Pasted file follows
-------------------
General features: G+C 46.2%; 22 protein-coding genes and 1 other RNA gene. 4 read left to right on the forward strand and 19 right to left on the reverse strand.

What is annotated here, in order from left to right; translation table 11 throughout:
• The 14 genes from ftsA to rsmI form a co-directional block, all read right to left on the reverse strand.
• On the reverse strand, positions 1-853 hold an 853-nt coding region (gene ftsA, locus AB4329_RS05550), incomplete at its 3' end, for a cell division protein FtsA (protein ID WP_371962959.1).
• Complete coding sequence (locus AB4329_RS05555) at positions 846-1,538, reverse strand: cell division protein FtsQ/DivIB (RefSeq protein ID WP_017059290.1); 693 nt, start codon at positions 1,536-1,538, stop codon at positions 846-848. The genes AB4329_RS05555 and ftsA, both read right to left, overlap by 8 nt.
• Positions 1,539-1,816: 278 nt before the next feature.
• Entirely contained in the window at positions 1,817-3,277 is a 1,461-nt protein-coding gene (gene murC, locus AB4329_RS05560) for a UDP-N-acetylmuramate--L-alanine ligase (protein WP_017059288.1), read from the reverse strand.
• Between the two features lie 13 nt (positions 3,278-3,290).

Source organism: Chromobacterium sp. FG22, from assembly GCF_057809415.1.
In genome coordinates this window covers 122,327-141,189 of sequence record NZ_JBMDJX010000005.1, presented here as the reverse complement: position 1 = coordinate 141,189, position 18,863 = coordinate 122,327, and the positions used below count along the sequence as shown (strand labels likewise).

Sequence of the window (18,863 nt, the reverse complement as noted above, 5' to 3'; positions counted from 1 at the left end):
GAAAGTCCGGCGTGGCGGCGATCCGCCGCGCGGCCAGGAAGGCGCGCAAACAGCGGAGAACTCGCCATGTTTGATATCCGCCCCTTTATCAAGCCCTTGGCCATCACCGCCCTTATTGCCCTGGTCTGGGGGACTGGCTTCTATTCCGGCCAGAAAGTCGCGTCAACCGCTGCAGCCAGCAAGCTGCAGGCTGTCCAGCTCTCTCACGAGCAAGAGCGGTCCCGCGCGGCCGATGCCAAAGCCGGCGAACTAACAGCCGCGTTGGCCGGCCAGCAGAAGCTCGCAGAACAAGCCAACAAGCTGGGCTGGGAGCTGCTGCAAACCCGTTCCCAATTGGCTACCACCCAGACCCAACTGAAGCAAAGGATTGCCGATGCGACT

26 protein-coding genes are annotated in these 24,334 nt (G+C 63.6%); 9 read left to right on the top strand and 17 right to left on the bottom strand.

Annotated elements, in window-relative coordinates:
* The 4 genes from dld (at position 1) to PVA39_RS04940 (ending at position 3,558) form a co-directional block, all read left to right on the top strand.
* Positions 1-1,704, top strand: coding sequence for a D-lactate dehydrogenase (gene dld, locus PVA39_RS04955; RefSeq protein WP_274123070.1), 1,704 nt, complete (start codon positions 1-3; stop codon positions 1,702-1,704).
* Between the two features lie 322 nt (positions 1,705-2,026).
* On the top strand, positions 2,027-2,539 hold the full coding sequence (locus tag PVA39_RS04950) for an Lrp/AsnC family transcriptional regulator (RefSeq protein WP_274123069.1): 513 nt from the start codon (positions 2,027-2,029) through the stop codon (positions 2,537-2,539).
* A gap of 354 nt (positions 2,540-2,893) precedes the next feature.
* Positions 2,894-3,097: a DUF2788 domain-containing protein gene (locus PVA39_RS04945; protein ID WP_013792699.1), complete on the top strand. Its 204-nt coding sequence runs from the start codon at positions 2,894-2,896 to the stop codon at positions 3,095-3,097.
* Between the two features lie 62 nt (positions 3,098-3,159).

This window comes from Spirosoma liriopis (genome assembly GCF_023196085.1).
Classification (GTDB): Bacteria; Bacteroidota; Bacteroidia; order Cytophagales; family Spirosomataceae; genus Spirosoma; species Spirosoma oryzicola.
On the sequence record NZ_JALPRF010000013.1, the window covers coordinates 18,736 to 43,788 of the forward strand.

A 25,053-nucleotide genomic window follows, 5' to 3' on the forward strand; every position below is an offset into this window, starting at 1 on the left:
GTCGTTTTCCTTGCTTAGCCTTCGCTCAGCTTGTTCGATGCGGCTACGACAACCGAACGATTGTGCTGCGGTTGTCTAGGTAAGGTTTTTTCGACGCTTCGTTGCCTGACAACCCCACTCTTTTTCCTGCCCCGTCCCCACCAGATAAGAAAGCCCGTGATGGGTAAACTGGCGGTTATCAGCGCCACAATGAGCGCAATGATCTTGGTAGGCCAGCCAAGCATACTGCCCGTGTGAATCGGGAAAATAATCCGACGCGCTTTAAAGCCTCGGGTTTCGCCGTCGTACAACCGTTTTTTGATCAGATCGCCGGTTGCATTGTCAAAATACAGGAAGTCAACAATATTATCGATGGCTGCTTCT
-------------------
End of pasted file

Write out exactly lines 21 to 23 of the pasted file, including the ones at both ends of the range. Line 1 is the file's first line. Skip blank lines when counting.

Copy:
* Between the two features lie 62 nt (positions 3,098-3,159).

This window comes from Spirosoma liriopis (genome assembly GCF_023196085.1).
Classification (GTDB): Bacteria; Bacteroidota; Bacteroidia; order Cytophagales; family Spirosomataceae; genus Spirosoma; species Spirosoma oryzicola.